March 18, 2013

Tucson CactusTucson was a warm, sunshine filled time of crazy Tucson Book Festival and then quiet being with Bill. We slept a lot, ate amazing foods spiced with a variety of chilies, drifted in the hotel pool like a couple of old lizards. We did a bit of exploring too. We drove up to Kitts Peak Observatory about an hour’s drive outside of Tucson. First we drove through a forest of saguaro. Rocky steep slopes of foothills are covered with these spiky giant green fingers that stick straight up, many with odd -shaped bent arms. Just can’t help think about Peanuts and Lucy and smile. The road made a straight line through the beginning of the Todohodam Reservation and I shook my head thinking, how could anyone live, thrive or survive in this dry dusty land? Harsh hot sun, spiny spiky varieties of cactus, barren rock. What did they eat? Where was water?

Then the road curved up and up steep the mountain, nearly barren, sometimes sheer precipices. The desert transformed to a moon scape. We stopped at a border patrol search station. The guard dogs, German shepherds, sniffed at our car. The armed border patrol peered inside and asked if we were U S citizens. Yes, sir. Maybe. Strange.

Nearly to the top of Kitts Peak the first of the white domed observatories came into view, like a white round cap peeking over the mountain top. It was. But not at us. At the whole universe. Then another white dome and another, each one a little different size and shape. Maybe we were on the moon or Mars. We parked, stepped out of our car. The air was cool, the world quiet and still. We could look below and see huge stretches of flat rocky valleys and mesas and beyond at horizons that circled us, fifty miles away, maybe more. The dominant color was earth brown, gray, and above us, a concave shell of clear blue sky. I could smell fresh pine. Around the dormitories for daytime snoozing astronomers were clusters of pine, pinon and scrub oak.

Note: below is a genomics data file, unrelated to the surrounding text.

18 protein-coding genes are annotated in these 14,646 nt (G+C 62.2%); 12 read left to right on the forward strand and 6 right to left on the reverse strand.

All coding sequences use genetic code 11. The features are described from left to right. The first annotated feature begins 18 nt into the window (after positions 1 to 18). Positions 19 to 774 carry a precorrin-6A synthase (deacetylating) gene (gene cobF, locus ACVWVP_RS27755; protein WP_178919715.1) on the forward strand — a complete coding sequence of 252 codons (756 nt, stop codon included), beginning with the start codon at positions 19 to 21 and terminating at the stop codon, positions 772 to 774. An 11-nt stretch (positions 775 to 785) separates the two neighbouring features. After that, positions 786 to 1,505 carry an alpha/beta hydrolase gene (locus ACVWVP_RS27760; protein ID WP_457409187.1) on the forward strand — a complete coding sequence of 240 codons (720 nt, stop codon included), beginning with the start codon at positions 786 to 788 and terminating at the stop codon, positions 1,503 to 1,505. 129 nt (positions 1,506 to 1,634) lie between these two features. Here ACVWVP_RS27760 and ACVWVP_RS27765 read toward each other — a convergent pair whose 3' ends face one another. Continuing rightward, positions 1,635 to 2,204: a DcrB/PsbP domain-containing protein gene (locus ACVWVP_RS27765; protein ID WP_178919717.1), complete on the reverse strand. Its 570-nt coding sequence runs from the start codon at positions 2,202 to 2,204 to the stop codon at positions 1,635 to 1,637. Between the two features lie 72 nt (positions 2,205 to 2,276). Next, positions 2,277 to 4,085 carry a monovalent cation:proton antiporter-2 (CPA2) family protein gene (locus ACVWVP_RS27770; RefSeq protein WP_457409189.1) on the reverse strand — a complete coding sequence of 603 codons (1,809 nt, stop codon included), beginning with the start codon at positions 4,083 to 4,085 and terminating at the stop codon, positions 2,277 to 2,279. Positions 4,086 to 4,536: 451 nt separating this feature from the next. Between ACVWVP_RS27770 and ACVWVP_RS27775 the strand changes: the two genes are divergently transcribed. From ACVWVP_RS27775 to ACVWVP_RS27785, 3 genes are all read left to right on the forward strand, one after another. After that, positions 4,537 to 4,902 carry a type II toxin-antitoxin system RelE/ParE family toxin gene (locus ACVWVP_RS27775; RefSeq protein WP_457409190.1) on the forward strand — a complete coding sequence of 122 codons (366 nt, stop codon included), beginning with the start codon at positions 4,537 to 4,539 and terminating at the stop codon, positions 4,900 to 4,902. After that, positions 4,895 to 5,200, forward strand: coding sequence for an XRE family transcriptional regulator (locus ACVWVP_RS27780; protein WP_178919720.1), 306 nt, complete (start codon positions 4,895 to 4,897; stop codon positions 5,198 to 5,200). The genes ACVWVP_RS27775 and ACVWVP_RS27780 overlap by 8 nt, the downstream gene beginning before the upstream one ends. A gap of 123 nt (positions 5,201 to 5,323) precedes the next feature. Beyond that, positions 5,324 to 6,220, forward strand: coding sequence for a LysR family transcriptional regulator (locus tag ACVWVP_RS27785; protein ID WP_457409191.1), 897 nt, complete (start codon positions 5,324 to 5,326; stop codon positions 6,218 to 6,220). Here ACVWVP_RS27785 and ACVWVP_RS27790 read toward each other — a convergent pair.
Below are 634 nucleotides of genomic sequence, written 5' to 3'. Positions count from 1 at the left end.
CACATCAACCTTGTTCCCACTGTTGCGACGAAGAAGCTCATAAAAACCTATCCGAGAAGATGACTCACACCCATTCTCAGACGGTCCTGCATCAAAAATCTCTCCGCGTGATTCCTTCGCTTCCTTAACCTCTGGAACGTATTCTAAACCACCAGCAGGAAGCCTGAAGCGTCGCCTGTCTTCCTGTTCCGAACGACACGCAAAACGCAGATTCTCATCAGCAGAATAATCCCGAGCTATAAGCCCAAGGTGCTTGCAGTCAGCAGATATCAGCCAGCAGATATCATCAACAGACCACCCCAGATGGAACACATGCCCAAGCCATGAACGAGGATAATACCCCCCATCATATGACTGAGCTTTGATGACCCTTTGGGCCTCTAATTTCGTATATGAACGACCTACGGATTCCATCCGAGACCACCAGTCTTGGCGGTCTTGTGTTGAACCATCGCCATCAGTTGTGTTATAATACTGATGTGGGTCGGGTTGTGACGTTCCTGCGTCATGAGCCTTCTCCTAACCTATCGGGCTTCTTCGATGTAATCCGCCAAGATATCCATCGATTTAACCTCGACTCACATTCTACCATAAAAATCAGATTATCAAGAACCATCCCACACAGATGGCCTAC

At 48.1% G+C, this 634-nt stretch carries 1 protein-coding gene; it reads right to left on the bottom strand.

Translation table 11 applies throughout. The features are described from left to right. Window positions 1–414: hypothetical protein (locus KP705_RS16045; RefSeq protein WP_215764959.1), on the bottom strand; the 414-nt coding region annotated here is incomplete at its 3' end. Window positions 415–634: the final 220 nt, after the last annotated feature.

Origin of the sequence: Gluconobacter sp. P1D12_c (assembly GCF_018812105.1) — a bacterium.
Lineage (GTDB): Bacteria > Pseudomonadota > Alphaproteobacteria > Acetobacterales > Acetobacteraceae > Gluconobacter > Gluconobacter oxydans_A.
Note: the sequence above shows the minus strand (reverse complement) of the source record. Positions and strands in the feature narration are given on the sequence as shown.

Inside the visitor’s center were photos of galaxies and stars, planets and our familiar sun, with roving black spots, a shifting corona, a glowing halo and other surprises. Helium fissioning into hydrogen. (Did I get that right?) One photo caught my attention and I kept staring at it. A supernova, a spiral of orange, reds, tangerines – splashes and spots, swirls of burning energy. A supernova like this one exploded a thousand years ago. The Chinese had made careful observations and records. The label beneath explained that when a star dies, it explodes into an enormous bust of energy, a zillion times bigger and brighter than our sun, and creates uncountable new stars, new bodies of energy.

Maybe that’s what we do. I like to think that when I die my spirit will burst open like a blossom of light, radiant with color and warmth, and all that is me will transform into new life, new possibilities, new energy.

A supernova. A blossom. Meanwhile, be strong, like a seed.

Nancy Bo Flood

As a fish-brain surgeon or a rodeo poem wrangler, I have loved stories. I strongly believe that words – in poetry or prose – help heal our hearts and give us new eyes to see the world. I was first a research psychologist studying brain development at the University of Minnesota and London University before following my passion – writing for children. Learn more...